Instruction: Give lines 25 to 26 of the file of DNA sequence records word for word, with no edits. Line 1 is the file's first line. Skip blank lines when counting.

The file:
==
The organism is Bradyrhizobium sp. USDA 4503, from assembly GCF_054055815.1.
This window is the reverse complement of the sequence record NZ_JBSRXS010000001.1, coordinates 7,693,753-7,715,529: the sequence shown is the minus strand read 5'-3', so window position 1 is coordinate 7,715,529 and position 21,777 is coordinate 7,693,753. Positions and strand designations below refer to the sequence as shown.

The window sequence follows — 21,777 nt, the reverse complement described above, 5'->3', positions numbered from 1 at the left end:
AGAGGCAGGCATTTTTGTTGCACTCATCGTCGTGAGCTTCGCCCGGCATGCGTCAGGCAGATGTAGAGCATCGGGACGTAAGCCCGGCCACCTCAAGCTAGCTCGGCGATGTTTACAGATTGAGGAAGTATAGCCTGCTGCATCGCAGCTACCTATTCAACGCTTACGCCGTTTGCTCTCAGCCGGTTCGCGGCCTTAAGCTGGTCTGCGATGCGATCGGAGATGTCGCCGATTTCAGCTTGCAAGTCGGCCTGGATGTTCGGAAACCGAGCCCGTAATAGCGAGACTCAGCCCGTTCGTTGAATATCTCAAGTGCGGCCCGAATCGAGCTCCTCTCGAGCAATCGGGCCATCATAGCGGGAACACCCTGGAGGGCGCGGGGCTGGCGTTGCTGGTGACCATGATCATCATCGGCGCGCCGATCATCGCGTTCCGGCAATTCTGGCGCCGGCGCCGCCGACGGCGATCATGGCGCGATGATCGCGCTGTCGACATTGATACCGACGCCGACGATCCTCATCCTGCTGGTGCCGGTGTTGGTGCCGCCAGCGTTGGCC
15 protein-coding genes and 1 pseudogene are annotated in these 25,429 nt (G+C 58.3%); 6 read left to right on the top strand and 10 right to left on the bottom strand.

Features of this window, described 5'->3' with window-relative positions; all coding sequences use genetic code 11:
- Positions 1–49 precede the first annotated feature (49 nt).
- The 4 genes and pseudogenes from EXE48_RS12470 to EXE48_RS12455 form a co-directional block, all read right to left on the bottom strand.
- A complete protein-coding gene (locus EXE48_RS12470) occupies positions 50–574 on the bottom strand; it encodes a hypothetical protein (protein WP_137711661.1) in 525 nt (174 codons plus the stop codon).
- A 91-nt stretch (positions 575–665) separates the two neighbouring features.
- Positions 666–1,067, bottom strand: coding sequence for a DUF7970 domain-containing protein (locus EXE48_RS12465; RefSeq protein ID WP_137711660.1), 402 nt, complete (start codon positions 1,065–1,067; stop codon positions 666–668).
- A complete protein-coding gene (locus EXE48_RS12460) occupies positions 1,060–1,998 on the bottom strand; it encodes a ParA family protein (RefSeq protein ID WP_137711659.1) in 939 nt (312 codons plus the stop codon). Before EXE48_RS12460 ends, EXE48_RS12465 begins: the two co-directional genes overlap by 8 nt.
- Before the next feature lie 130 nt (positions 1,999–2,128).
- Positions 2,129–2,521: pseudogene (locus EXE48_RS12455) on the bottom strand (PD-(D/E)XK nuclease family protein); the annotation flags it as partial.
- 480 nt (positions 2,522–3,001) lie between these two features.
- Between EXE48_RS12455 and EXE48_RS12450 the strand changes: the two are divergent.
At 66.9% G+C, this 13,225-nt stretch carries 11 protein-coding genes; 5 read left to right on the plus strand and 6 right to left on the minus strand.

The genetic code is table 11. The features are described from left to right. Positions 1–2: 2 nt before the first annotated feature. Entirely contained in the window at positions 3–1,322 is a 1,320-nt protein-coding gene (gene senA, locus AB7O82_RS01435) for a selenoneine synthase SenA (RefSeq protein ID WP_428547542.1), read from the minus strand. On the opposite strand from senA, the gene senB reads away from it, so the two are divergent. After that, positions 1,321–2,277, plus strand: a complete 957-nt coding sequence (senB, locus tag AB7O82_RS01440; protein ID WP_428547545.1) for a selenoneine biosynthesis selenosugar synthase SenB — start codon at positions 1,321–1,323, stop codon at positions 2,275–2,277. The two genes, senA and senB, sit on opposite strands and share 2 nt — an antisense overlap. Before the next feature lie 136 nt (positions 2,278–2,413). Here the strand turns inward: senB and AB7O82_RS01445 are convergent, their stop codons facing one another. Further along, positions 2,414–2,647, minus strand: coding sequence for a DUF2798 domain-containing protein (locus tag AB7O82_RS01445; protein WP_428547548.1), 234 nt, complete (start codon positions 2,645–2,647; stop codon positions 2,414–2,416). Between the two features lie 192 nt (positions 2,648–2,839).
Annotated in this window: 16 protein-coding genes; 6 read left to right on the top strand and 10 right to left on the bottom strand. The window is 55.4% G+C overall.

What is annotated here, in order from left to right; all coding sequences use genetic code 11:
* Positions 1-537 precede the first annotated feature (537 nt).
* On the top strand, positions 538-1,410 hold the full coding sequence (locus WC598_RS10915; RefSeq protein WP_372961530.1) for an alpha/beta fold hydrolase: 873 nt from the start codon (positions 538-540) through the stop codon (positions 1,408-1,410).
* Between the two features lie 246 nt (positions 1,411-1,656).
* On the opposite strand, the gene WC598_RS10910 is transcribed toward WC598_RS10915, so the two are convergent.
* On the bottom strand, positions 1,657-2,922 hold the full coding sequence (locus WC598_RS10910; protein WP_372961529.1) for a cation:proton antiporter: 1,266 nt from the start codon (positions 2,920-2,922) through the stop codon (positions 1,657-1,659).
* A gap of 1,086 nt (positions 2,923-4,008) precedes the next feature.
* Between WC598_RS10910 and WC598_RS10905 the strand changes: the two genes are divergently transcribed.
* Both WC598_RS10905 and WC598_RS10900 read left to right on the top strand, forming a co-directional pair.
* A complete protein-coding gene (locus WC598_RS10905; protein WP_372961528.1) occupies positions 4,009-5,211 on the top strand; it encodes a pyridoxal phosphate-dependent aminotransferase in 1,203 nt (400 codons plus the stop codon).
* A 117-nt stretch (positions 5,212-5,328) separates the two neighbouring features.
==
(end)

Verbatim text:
* On the bottom strand, positions 1,657-2,922 hold the full coding sequence (locus WC598_RS10910; protein WP_372961529.1) for a cation:proton antiporter: 1,266 nt from the start codon (positions 2,920-2,922) through the stop codon (positions 1,657-1,659).
* A gap of 1,086 nt (positions 2,923-4,008) precedes the next feature.